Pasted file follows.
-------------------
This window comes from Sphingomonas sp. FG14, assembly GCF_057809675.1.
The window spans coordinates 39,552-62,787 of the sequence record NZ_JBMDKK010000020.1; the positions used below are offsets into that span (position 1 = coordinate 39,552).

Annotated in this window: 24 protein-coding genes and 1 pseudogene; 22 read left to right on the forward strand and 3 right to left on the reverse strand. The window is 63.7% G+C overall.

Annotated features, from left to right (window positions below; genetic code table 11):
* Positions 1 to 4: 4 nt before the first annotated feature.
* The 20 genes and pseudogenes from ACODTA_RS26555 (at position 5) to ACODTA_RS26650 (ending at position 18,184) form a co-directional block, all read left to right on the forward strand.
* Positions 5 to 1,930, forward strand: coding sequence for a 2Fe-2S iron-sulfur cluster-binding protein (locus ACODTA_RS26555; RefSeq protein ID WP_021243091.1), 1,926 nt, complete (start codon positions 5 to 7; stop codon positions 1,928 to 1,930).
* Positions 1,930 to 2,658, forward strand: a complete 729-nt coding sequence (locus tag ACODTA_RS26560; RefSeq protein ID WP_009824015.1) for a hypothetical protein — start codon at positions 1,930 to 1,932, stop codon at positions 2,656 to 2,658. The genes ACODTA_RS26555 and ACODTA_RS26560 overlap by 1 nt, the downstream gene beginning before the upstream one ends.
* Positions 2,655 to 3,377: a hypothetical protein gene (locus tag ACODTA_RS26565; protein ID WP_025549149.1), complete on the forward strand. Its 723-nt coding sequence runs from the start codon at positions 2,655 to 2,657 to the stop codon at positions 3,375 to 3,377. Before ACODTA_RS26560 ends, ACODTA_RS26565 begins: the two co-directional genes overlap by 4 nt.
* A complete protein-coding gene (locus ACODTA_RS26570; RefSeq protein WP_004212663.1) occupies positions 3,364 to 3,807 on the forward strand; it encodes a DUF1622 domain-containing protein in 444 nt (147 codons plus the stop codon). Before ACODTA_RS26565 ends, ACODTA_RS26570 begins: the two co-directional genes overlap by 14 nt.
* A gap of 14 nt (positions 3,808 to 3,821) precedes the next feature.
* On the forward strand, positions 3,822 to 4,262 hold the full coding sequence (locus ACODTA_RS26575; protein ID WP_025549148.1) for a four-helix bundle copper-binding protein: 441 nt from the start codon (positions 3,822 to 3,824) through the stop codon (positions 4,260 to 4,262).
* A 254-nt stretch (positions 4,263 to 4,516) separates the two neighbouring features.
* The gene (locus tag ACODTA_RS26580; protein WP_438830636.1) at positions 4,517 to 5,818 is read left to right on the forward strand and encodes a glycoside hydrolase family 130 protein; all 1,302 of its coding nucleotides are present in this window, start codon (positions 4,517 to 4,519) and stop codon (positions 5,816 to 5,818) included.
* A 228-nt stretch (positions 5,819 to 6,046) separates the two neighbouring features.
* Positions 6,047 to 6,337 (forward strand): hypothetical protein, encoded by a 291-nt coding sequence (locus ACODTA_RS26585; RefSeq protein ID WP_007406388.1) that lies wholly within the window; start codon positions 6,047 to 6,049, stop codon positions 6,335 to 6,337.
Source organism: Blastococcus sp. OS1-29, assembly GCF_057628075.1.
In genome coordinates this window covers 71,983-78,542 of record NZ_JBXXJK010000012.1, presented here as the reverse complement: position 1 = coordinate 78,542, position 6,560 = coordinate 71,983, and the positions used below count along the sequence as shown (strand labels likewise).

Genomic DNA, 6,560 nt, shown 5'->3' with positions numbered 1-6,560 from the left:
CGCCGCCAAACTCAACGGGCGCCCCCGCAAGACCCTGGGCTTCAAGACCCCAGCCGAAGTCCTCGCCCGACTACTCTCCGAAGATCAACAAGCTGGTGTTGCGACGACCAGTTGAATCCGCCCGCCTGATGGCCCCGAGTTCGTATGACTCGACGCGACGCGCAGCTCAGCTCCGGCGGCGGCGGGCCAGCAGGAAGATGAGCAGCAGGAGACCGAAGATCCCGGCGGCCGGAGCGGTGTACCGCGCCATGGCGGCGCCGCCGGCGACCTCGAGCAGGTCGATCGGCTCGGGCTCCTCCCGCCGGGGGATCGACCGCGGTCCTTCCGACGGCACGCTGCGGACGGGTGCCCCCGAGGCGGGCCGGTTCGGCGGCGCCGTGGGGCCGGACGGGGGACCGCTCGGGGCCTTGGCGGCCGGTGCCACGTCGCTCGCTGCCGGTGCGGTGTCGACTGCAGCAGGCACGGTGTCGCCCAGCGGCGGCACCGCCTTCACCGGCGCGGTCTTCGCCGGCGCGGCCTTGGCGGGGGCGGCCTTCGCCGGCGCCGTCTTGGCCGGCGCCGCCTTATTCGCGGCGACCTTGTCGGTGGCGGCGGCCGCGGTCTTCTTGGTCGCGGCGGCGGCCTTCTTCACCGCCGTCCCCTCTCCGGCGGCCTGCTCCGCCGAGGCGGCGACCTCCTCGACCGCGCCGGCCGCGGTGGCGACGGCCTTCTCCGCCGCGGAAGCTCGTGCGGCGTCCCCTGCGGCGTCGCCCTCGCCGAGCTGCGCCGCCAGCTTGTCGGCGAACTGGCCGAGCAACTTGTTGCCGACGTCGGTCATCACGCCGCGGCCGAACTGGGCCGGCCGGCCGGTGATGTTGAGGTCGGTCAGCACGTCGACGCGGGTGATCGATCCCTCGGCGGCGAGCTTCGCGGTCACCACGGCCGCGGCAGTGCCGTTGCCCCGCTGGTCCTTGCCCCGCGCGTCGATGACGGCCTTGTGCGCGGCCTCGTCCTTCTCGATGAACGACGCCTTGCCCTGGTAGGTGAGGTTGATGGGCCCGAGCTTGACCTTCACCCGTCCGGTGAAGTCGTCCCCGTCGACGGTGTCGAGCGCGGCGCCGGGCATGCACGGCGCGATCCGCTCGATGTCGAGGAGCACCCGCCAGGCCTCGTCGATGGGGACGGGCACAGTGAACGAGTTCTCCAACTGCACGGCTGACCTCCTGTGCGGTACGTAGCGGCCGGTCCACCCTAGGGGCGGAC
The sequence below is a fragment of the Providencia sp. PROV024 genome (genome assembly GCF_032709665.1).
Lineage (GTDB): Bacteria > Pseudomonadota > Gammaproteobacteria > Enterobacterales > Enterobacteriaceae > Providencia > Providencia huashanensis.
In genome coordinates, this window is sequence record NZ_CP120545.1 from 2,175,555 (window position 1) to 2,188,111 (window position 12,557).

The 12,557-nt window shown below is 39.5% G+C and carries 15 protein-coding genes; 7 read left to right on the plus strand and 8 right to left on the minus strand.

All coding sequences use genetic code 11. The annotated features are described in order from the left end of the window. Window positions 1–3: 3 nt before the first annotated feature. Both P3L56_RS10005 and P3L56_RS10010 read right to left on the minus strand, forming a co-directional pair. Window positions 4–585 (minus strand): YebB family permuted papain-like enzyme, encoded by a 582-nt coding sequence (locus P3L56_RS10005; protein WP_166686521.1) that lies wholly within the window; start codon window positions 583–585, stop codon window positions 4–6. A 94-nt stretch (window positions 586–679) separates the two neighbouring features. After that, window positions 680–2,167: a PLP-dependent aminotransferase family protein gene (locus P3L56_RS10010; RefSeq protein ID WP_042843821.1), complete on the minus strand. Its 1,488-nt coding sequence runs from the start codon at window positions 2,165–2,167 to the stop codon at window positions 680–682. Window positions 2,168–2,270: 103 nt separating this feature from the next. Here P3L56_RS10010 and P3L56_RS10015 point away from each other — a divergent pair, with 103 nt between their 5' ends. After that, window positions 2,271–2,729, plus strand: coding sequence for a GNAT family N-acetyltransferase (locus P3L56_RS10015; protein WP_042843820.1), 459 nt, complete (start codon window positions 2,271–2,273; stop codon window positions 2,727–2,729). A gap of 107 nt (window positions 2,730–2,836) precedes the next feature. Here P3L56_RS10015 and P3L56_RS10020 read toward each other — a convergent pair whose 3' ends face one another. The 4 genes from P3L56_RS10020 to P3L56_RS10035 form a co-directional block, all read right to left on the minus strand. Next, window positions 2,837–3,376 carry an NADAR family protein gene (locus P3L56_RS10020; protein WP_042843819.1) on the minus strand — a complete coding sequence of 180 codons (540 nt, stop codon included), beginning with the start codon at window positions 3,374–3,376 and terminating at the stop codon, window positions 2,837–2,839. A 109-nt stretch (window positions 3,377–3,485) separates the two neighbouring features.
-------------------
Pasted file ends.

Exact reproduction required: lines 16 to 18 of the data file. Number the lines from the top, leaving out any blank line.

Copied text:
* Positions 6,047 to 6,337 (forward strand): hypothetical protein, encoded by a 291-nt coding sequence (locus ACODTA_RS26585; RefSeq protein ID WP_007406388.1) that lies wholly within the window; start codon positions 6,047 to 6,049, stop codon positions 6,335 to 6,337.
Source organism: Blastococcus sp. OS1-29, assembly GCF_057628075.1.
In genome coordinates this window covers 71,983-78,542 of record NZ_JBXXJK010000012.1, presented here as the reverse complement: position 1 = coordinate 78,542, position 6,560 = coordinate 71,983, and the positions used below count along the sequence as shown (strand labels likewise).